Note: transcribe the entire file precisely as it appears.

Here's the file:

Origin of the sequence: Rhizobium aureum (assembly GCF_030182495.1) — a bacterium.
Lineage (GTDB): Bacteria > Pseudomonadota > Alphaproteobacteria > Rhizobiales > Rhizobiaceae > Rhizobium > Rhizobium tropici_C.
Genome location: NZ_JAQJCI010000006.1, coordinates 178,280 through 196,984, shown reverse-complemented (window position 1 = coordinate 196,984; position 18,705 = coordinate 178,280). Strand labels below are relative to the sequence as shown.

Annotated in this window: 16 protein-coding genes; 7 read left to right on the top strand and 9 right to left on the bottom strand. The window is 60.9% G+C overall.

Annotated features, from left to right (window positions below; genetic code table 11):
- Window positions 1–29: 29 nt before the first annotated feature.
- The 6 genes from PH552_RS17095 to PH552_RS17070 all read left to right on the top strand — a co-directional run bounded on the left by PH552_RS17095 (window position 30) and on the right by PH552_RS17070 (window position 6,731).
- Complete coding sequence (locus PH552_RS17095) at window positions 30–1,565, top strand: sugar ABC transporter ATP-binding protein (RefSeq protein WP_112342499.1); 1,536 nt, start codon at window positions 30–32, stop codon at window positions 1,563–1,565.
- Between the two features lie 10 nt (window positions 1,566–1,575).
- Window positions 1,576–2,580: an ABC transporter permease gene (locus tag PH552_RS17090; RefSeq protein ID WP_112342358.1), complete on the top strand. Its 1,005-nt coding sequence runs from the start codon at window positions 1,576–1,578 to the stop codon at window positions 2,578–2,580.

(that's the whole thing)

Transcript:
Origin of the sequence: Rhizobium aureum (assembly GCF_030182495.1) — a bacterium.
Lineage (GTDB): Bacteria > Pseudomonadota > Alphaproteobacteria > Rhizobiales > Rhizobiaceae > Rhizobium > Rhizobium tropici_C.
Genome location: NZ_JAQJCI010000006.1, coordinates 178,280 through 196,984, shown reverse-complemented (window position 1 = coordinate 196,984; position 18,705 = coordinate 178,280). Strand labels below are relative to the sequence as shown.

Annotated in this window: 16 protein-coding genes; 7 read left to right on the top strand and 9 right to left on the bottom strand. The window is 60.9% G+C overall.

Annotated features, from left to right (window positions below; genetic code table 11):
- Window positions 1–29: 29 nt before the first annotated feature.
- The 6 genes from PH552_RS17095 to PH552_RS17070 all read left to right on the top strand — a co-directional run bounded on the left by PH552_RS17095 (window position 30) and on the right by PH552_RS17070 (window position 6,731).
- Complete coding sequence (locus PH552_RS17095) at window positions 30–1,565, top strand: sugar ABC transporter ATP-binding protein (RefSeq protein WP_112342499.1); 1,536 nt, start codon at window positions 30–32, stop codon at window positions 1,563–1,565.
- Between the two features lie 10 nt (window positions 1,566–1,575).
- Window positions 1,576–2,580: an ABC transporter permease gene (locus tag PH552_RS17090; RefSeq protein ID WP_112342358.1), complete on the top strand. Its 1,005-nt coding sequence runs from the start codon at window positions 1,576–1,578 to the stop codon at window positions 2,578–2,580.